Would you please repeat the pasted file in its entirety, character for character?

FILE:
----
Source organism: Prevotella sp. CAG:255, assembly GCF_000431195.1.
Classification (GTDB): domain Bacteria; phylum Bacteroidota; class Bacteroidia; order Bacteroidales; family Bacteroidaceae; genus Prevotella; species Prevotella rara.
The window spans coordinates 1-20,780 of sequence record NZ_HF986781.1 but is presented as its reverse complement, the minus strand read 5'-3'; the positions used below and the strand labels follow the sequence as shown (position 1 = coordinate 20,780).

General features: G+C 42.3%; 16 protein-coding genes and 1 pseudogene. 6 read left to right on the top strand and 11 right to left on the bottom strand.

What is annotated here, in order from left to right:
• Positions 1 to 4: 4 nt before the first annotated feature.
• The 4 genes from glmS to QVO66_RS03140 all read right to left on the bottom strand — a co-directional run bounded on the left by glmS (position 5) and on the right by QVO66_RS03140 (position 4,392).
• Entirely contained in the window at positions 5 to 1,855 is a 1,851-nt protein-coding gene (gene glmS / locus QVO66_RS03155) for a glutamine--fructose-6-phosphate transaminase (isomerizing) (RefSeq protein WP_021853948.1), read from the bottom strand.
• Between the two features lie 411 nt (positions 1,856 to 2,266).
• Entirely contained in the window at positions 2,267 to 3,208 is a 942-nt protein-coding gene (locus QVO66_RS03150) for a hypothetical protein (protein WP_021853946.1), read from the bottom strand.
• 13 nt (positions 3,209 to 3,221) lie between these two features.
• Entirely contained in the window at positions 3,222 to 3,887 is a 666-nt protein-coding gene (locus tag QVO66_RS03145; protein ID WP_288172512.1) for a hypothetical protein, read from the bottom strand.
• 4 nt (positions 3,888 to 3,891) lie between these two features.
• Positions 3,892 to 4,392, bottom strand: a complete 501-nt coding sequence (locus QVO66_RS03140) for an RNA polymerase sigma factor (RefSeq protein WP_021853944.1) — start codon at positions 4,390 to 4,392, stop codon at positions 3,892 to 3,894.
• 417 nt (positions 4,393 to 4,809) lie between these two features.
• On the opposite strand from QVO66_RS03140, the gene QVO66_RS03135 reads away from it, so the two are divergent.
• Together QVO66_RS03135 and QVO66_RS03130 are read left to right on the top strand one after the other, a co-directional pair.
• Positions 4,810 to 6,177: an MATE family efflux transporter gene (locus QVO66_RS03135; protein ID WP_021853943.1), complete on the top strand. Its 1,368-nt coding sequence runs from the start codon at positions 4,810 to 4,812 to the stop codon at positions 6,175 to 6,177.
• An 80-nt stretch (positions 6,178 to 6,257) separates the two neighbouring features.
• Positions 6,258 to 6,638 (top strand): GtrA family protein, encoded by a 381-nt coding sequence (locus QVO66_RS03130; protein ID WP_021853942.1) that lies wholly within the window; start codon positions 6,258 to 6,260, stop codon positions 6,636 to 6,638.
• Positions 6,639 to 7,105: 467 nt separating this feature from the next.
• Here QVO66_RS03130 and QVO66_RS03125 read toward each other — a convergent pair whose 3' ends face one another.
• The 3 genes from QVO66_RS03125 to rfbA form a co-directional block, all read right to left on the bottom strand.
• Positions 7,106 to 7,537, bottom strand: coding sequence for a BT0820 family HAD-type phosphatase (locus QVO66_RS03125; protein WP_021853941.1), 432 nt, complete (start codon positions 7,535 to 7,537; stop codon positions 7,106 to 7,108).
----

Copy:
Source organism: Prevotella sp. CAG:255, assembly GCF_000431195.1.
Classification (GTDB): domain Bacteria; phylum Bacteroidota; class Bacteroidia; order Bacteroidales; family Bacteroidaceae; genus Prevotella; species Prevotella rara.
The window spans coordinates 1-20,780 of sequence record NZ_HF986781.1 but is presented as its reverse complement, the minus strand read 5'-3'; the positions used below and the strand labels follow the sequence as shown (position 1 = coordinate 20,780).

General features: G+C 42.3%; 16 protein-coding genes and 1 pseudogene. 6 read left to right on the top strand and 11 right to left on the bottom strand.

What is annotated here, in order from left to right:
• Positions 1 to 4: 4 nt before the first annotated feature.
• The 4 genes from glmS to QVO66_RS03140 all read right to left on the bottom strand — a co-directional run bounded on the left by glmS (position 5) and on the right by QVO66_RS03140 (position 4,392).
• Entirely contained in the window at positions 5 to 1,855 is a 1,851-nt protein-coding gene (gene glmS / locus QVO66_RS03155) for a glutamine--fructose-6-phosphate transaminase (isomerizing) (RefSeq protein WP_021853948.1), read from the bottom strand.
• Between the two features lie 411 nt (positions 1,856 to 2,266).
• Entirely contained in the window at positions 2,267 to 3,208 is a 942-nt protein-coding gene (locus QVO66_RS03150) for a hypothetical protein (protein WP_021853946.1), read from the bottom strand.
• 13 nt (positions 3,209 to 3,221) lie between these two features.
• Entirely contained in the window at positions 3,222 to 3,887 is a 666-nt protein-coding gene (locus tag QVO66_RS03145; protein ID WP_288172512.1) for a hypothetical protein, read from the bottom strand.
• 4 nt (positions 3,888 to 3,891) lie between these two features.
• Positions 3,892 to 4,392, bottom strand: a complete 501-nt coding sequence (locus QVO66_RS03140) for an RNA polymerase sigma factor (RefSeq protein WP_021853944.1) — start codon at positions 4,390 to 4,392, stop codon at positions 3,892 to 3,894.
• 417 nt (positions 4,393 to 4,809) lie between these two features.
• On the opposite strand from QVO66_RS03140, the gene QVO66_RS03135 reads away from it, so the two are divergent.
• Together QVO66_RS03135 and QVO66_RS03130 are read left to right on the top strand one after the other, a co-directional pair.
• Positions 4,810 to 6,177: an MATE family efflux transporter gene (locus QVO66_RS03135; protein ID WP_021853943.1), complete on the top strand. Its 1,368-nt coding sequence runs from the start codon at positions 4,810 to 4,812 to the stop codon at positions 6,175 to 6,177.
• An 80-nt stretch (positions 6,178 to 6,257) separates the two neighbouring features.
• Positions 6,258 to 6,638 (top strand): GtrA family protein, encoded by a 381-nt coding sequence (locus QVO66_RS03130; protein ID WP_021853942.1) that lies wholly within the window; start codon positions 6,258 to 6,260, stop codon positions 6,636 to 6,638.
• Positions 6,639 to 7,105: 467 nt separating this feature from the next.
• Here QVO66_RS03130 and QVO66_RS03125 read toward each other — a convergent pair whose 3' ends face one another.
• The 3 genes from QVO66_RS03125 to rfbA form a co-directional block, all read right to left on the bottom strand.
• Positions 7,106 to 7,537, bottom strand: coding sequence for a BT0820 family HAD-type phosphatase (locus QVO66_RS03125; protein WP_021853941.1), 432 nt, complete (start codon positions 7,535 to 7,537; stop codon positions 7,106 to 7,108).